This Compact, lightweight, high-frequency electronic ballast is designed to operate off the 230V AC mains supply at 50-60 Hz and is suitable for 36 – 40 W fluorescent tubes.

The advantages of such a ballast are:

  • Saving in Energy
  • Longevity of tube
  • Low noise
  • Operates at low voltages
  • No Flickering
  • No heat
  • Instant-Start operation
  • Minimal Weight
  • No Starter Required

This unit cost me less than $2 to build.

Step 1: Caution


This unit operates off the AC mains with a voltage of 230 Volts and voltages generated within the unit can reach 600 to 800 Volts. Extreme caution must be exercised while building, testing and using this unit.

At a minimum a VARIAC (Variable AC transformer), Isolation transformer and meters for monitoring the input voltage and current are required during initial testing of the prototype units.

It is strongly suggested that you go through the excellent Instructable "Work safely with high voltage" by kovo:


Warning & Disclaimer:

All content provided here is for informational purposes only. I make no representations as to the accuracy or completeness of any information. I will not be liable for any errors or omissions in this information. I will not be liable for any losses, injuries, or damages from the use of this information.

Step 2: Circuit and Description

The schematic of the unit conforms to that of a “Half-Bridge Resonant Converter”, and operates as follows:

The AC mains input is fed at AC1-AC2 and full-wave rectified by diodes D3, D4, D10 and D11. The rectified output is filtered by the high-voltage capacitor C5 to form the DC supply voltage to the half-bridge converter.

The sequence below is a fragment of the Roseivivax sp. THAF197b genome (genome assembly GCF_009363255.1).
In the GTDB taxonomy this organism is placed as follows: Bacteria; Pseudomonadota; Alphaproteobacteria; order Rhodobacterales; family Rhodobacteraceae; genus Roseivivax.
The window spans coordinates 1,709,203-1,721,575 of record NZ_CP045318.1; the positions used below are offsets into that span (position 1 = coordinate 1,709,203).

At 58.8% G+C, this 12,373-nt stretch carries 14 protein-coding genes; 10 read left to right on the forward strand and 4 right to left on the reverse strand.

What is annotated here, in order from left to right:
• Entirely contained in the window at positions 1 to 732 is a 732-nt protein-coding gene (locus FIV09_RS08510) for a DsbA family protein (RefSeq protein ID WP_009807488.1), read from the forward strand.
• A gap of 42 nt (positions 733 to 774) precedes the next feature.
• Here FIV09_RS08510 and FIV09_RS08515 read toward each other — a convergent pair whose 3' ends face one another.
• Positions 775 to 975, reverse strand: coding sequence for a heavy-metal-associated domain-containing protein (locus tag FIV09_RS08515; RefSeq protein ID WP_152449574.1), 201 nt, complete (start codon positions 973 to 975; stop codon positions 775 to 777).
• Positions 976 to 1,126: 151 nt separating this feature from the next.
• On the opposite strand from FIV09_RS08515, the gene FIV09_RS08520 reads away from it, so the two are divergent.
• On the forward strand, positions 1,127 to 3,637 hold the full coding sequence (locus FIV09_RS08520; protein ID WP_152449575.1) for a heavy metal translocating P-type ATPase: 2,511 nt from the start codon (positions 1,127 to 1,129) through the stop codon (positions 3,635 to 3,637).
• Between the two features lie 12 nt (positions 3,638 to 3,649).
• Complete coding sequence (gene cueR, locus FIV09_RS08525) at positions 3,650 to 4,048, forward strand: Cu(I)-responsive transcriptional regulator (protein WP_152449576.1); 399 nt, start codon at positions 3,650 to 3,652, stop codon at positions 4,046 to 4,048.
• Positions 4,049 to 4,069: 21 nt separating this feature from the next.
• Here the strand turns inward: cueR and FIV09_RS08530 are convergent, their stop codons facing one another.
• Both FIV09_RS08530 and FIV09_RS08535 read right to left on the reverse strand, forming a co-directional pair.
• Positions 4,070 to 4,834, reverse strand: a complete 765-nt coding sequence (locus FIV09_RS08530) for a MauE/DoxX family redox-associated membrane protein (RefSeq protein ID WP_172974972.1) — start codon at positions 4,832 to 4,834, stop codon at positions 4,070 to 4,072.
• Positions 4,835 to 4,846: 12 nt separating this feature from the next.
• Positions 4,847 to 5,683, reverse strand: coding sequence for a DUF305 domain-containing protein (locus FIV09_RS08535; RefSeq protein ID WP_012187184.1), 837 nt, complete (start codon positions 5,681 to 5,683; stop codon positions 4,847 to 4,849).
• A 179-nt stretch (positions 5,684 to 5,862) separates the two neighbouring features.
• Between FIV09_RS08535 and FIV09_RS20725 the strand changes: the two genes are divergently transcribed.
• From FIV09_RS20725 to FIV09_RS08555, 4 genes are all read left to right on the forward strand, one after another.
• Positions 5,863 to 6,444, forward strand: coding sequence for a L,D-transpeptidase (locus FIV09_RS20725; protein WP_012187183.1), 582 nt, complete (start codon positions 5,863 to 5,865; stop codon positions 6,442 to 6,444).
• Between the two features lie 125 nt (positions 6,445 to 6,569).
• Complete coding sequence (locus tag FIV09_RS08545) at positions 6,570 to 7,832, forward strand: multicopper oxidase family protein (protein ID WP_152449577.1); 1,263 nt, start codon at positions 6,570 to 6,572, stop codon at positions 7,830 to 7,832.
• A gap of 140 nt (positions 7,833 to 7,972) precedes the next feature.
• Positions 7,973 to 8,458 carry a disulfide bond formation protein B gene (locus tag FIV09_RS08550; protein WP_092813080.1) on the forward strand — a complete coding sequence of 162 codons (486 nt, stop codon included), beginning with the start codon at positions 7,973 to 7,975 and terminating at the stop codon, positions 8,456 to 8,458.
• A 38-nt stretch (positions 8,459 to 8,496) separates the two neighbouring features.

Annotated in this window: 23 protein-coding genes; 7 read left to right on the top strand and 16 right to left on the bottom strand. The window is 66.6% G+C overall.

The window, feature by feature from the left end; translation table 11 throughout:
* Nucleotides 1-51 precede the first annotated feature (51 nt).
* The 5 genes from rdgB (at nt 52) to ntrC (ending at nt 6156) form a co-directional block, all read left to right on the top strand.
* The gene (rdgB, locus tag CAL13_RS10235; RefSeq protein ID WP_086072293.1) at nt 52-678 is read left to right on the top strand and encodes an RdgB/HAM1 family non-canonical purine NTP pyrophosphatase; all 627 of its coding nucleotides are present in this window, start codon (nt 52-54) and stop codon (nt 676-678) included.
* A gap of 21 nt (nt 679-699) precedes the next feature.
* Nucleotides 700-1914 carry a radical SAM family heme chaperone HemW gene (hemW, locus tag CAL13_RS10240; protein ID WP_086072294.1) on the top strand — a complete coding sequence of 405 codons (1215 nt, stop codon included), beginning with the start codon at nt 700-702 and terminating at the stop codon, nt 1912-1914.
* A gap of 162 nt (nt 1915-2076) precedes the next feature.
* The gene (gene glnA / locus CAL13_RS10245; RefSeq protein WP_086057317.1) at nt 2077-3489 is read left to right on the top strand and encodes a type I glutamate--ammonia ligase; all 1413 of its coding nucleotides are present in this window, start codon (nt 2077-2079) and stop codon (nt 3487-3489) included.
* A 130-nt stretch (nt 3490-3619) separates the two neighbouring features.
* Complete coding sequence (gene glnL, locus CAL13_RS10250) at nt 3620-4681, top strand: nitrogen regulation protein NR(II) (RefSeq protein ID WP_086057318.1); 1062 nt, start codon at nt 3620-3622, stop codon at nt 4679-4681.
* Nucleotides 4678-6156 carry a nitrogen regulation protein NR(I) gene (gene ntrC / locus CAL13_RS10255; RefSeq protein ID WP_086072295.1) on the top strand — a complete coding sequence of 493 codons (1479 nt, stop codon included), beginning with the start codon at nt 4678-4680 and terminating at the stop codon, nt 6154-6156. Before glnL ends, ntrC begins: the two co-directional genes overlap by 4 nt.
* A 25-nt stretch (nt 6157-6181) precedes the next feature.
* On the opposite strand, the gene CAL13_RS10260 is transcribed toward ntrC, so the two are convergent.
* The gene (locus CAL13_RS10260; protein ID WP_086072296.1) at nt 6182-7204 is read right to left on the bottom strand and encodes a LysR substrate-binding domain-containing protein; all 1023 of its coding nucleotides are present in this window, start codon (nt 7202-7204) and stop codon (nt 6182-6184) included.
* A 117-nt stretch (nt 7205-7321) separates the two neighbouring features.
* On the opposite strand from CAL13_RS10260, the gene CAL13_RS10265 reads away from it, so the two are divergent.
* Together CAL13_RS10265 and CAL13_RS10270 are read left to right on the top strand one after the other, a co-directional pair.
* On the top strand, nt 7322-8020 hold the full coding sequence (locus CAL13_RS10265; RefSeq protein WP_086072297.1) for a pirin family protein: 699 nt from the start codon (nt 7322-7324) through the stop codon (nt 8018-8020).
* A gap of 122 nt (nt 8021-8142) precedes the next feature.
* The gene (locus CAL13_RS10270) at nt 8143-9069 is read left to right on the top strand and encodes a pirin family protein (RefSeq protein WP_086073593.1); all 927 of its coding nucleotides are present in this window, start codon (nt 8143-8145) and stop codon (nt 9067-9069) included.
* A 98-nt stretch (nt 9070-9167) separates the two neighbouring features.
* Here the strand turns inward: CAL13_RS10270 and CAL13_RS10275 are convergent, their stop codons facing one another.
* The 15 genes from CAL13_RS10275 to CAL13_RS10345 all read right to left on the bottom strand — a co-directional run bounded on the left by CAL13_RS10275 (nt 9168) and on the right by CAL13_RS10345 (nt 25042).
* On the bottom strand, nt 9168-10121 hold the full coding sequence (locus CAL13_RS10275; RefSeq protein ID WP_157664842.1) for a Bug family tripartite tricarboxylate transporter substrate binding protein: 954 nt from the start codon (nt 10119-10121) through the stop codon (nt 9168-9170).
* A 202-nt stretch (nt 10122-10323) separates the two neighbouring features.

A mid-point DC voltage is formed by the diode-capacitor network D2, D5, D8, D12 and C2, C7.

The half-bridge transistors Q1, Q2 effectively switch the load between the collector junction of Q2 and the junction of diodes D5 and D8. High frequency filtering of mid-point DC voltage is provided by capacitors C1 and C6.

The effective load is a series combination of the base-drive toroid-transformer, resonant-inductor and florescent tube.

The series-resonant frequency is determined by the 1.3mH inductor and the series combination of capacitors C3 and C4. The circuit resonates at a nominal 60 kHz.

The toroid transformer provides the base-drive to transistors Q1 and Q2 in the correct phase so that the transistors switch on-off alternately.

Resistors R4 and R9 provide a dc-bias path for Q1 and Q2. R3 and R8 limit the base drive and resistors R5 and R10 limit the collector currents of Q1 and Q2.

To ensure start-up the voltage across C8 builds-up through R1 and R7 till it crosses the breakdown voltage of DIAC D6. A sharp pulse is fed to the base of Q2 when this occurs. D9 inhibits this triggering once the resonant-converter starts-up.

On initial start-up a very high AC voltage is impressed across the fluorescent tube terminals TL1-TL2 the tube ionizes and breaks down setting up the discharge between the terminals. Once this occurs a voltage of 80-100 volts across the tube is sufficient for generating the light output. This voltage and the current through the tube are regulated by the inductor L1.

Step 3: Waveforms